- The Washington Times - Friday, August 14, 2015

Republican presidential candidate Jeb Bush on Friday pitched himself as the most conservative governor in the history of Florida, saying his record of success is something people yearn for in a Washington, D.C., culture that has not yet “contaminated” him.

“I was the most conservative governor in the state’s history, but I had a reformer’s heart,” Mr. Bush said, speaking at the Des Moines Register political soapbox at the Iowa State Fair. “We cut taxes every year totaling $19 billion. We reduced the state government workforce by 13,000. In fact, you can fire someone for incompetence in state government in Florida — I’m sorry, that’s a really radical idea. And you can reward public [servants] that do a better job.”

Mr. Bush, the son and brother of two former U.S. presidents, has defended the foreign policy legacy of his brother, former President George W. Bush, in recent days. But he also been working to portray himself as someone whose political record was forged outside the divisive arena of the nation’s capital.

“Yeah, I haven’t been in Washington, D.C.,” Mr. Bush told reporters before his soapbox speech when asked if he is a “plausible outsider.” “I wouldn’t know how to drive — I could barely get from Dulles to Senator [Charles] Grassley’s office — I think I could probably get there with GPS.”

“I mean, I never lived there. … I’ve been a reform-minded governor. I’ll tell that story,” he said. “I’m blessed with a great family, but my record of success is something people yearn for in Washington, D.C.”

He took a shot at how President Obama has been selling the nuclear deal with Iran.

“This idea that a president tears down his opponents, demonizes ‘em, says that if you’re against the Iran deal, you’re part of the ‘death to America’ [or] you’re in cahoots with the ‘death to America’ crowd?” he said. “Give me a break. I mean, this is not how we’re going to solve our problems.”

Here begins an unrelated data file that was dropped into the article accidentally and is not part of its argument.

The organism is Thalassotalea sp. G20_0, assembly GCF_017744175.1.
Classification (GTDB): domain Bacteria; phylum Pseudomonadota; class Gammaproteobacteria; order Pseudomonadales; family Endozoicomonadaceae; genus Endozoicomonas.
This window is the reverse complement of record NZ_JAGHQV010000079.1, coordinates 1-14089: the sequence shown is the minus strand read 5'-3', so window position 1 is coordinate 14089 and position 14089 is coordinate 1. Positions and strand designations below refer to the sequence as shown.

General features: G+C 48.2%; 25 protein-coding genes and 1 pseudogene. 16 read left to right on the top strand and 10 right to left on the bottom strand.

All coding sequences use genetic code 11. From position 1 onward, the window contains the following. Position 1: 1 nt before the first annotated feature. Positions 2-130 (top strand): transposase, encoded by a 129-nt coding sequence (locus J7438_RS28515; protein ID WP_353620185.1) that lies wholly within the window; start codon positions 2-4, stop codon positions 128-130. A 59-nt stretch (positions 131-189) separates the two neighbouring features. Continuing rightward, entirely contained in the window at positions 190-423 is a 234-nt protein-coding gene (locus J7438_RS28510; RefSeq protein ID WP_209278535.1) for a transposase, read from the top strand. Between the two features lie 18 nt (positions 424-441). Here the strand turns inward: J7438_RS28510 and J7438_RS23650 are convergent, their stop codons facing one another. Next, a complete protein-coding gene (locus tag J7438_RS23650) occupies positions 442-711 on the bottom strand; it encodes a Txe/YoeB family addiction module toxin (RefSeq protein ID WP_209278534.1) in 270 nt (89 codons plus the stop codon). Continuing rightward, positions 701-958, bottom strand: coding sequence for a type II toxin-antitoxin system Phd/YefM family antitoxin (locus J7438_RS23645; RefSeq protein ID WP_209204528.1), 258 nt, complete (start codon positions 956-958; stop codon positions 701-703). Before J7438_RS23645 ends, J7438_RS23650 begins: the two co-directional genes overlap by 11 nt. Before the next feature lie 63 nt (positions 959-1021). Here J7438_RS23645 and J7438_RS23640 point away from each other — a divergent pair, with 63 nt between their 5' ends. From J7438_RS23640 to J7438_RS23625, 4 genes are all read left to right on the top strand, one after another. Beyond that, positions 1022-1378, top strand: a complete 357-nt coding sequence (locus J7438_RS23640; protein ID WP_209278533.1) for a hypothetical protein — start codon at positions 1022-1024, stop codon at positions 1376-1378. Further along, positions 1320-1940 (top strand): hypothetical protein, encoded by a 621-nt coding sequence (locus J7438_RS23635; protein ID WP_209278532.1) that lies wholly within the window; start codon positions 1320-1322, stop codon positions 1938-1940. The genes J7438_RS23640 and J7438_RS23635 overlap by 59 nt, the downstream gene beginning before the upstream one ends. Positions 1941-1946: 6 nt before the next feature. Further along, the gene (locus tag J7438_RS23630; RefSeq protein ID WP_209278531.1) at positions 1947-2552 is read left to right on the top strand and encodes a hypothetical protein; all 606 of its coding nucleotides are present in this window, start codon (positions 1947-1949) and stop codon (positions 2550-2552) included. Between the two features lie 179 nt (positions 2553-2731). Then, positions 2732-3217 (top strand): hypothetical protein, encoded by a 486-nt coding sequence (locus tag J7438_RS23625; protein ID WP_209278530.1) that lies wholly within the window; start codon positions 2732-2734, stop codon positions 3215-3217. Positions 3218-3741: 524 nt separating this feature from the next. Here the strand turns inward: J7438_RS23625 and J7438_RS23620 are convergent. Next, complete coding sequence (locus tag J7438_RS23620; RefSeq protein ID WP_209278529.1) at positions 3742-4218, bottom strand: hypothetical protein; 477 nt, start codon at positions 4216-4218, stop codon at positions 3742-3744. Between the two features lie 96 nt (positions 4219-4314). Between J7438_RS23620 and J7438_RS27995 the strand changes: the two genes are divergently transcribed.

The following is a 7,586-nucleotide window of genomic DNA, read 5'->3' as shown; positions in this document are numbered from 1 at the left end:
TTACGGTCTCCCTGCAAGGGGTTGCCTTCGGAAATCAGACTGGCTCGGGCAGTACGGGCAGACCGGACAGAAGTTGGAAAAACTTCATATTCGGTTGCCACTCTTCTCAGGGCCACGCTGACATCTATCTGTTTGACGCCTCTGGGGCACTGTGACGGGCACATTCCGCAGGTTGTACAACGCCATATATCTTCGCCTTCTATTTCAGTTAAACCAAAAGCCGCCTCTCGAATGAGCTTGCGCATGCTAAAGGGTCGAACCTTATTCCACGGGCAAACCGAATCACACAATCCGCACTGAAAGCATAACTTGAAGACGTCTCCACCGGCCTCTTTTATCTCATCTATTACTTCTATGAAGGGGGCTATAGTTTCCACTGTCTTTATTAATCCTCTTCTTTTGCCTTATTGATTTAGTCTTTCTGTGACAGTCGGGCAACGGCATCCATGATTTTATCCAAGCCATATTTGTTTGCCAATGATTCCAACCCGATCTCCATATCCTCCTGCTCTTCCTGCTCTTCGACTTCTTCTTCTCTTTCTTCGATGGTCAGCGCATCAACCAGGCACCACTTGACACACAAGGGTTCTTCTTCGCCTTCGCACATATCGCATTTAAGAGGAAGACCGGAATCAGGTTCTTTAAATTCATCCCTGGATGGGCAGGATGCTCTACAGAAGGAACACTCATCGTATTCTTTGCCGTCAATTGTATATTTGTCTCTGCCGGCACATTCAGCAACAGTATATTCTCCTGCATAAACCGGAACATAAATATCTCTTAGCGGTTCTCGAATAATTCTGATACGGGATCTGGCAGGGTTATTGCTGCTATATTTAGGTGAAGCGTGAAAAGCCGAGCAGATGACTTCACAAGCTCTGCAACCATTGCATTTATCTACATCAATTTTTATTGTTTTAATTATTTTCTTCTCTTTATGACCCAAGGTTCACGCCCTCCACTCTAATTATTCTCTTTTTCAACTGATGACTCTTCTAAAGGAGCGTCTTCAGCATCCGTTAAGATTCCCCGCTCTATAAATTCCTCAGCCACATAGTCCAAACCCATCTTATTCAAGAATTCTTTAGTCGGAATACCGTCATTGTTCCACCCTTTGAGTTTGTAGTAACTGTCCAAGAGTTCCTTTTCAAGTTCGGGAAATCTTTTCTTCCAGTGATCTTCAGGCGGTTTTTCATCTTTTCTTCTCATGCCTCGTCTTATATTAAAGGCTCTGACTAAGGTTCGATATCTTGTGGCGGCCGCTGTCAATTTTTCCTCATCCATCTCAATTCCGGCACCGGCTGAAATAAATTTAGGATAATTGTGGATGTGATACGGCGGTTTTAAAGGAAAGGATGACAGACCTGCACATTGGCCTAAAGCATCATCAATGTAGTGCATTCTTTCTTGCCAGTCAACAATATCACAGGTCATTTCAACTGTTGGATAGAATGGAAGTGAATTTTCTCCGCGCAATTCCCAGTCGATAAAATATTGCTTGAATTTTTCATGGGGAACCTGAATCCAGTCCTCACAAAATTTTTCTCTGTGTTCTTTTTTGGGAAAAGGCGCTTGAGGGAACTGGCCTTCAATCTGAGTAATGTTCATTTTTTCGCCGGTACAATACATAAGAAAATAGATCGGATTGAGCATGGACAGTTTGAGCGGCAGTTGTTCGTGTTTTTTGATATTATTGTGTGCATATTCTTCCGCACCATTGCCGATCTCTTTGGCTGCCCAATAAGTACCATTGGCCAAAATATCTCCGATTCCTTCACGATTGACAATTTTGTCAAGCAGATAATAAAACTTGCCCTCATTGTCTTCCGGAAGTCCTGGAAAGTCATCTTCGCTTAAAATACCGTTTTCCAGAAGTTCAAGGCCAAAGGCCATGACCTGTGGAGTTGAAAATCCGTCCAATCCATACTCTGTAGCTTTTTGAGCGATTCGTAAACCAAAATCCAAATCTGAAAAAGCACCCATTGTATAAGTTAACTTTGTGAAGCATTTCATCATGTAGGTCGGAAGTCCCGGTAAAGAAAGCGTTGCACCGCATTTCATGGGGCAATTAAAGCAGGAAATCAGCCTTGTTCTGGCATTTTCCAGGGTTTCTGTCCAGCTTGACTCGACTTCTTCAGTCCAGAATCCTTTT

“I haven’t been contaminated by that culture that always tries to demonize and divide. I’m from Florida. We solve problems there,” he said.

Mr. Bush was in a tie for seventh at 5 percent in a CNN/ORC survey on the Republican field in Iowa released earlier in the week. But the former governor, who has described himself as a “joyful tortoise,” said there’s a long way to go.

“Look, polls are irrelevant,” he told reporters. “During the … 10 days of the state fair, there will be people moving up and moving down — it’s always been that way. I’ll remind you that my dad in 1980 was probably [an asterisk] at this point, and last time around there were candidates that were winning at this point that never even made it to the starting line.”

“This is an all-in state — you got to organize, you got to get people to commit to attending the caucuses, recruiting others to go to the caucuses. … You gotta go campaign,” he said.

Asked whether he was “all in here,” Mr. Bush said, “Oh, yeah — I’m competitive. You gotta show respect for Iowans. They’re discerning voters, they want to hear what’s on your mind, and I do think leadership matters a lot. You see what’s going on in the world today. We need to re-engage and be the leader in the world [to] create a safer world for ourselves and for the rest of the world.”

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